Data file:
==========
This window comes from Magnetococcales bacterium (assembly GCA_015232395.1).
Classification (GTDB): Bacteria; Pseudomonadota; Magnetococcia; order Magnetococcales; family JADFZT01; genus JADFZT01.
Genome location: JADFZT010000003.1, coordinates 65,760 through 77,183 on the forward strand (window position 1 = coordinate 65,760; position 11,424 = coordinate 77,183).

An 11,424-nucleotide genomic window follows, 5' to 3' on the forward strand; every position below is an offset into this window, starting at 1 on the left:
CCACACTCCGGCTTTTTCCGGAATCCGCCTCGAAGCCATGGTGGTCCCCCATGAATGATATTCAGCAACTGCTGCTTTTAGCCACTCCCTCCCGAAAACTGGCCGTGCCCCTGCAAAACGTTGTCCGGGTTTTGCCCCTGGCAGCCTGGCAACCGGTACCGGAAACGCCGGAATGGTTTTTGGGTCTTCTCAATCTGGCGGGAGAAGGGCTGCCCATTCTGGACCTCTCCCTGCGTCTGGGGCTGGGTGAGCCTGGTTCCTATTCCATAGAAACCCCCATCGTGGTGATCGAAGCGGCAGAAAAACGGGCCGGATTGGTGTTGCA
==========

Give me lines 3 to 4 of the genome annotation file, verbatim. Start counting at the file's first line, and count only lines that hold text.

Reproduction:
Genome location: JADFZT010000003.1, coordinates 65,760 through 77,183 on the forward strand (window position 1 = coordinate 65,760; position 11,424 = coordinate 77,183).

An 11,424-nucleotide genomic window follows, 5' to 3' on the forward strand; every position below is an offset into this window, starting at 1 on the left: